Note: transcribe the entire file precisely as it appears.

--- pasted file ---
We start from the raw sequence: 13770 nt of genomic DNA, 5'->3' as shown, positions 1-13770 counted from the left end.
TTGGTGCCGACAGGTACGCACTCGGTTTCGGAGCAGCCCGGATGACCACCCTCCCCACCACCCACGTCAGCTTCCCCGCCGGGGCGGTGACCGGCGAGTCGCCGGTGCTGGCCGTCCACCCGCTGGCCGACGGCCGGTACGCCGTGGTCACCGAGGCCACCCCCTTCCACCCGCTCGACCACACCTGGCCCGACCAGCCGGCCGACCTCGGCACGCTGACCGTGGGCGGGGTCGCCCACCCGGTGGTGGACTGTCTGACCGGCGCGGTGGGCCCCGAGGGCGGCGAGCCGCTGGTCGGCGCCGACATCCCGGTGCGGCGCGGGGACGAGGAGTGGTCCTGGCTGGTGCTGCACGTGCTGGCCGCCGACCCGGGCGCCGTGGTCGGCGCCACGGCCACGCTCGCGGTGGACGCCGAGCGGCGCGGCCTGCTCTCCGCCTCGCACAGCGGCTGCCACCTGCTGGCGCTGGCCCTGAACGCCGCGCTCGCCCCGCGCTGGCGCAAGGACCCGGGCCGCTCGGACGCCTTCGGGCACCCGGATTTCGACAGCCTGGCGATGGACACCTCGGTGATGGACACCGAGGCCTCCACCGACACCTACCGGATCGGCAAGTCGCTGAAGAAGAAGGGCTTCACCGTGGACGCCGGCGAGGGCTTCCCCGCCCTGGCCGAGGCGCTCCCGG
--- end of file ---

We start from the raw sequence: 13770 nt of genomic DNA, 5'->3' as shown, positions 1-13770 counted from the left end.
TTGGTGCCGACAGGTACGCACTCGGTTTCGGAGCAGCCCGGATGACCACCCTCCCCACCACCCACGTCAGCTTCCCCGCCGGGGCGGTGACCGGCGAGTCGCCGGTGCTGGCCGTCCACCCGCTGGCCGACGGCCGGTACGCCGTGGTCACCGAGGCCACCCCCTTCCACCCGCTCGACCACACCTGGCCCGACCAGCCGGCCGACCTCGGCACGCTGACCGTGGGCGGGGTCGCCCACCCGGTGGTGGACTGTCTGACCGGCGCGGTGGGCCCCGAGGGCGGCGAGCCGCTGGTCGGCGCCGACATCCCGGTGCGGCGCGGGGACGAGGAGTGGTCCTGGCTGGTGCTGCACGTGCTGGCCGCCGACCCGGGCGCCGTGGTCGGCGCCACGGCCACGCTCGCGGTGGACGCCGAGCGGCGCGGCCTGCTCTCCGCCTCGCACAGCGGCTGCCACCTGCTGGCGCTGGCCCTGAACGCCGCGCTCGCCCCGCGCTGGCGCAAGGACCCGGGCCGCTCGGACGCCTTCGGGCACCCGGATTTCGACAGCCTGGCGATGGACACCTCGGTGATGGACACCGAGGCCTCCACCGACACCTACCGGATCGGCAAGTCGCTGAAGAAGAAGGGCTTCACCGTGGACGCCGGCGAGGGCTTCCCCGCCCTGGCCGAGGCGCTCCCGG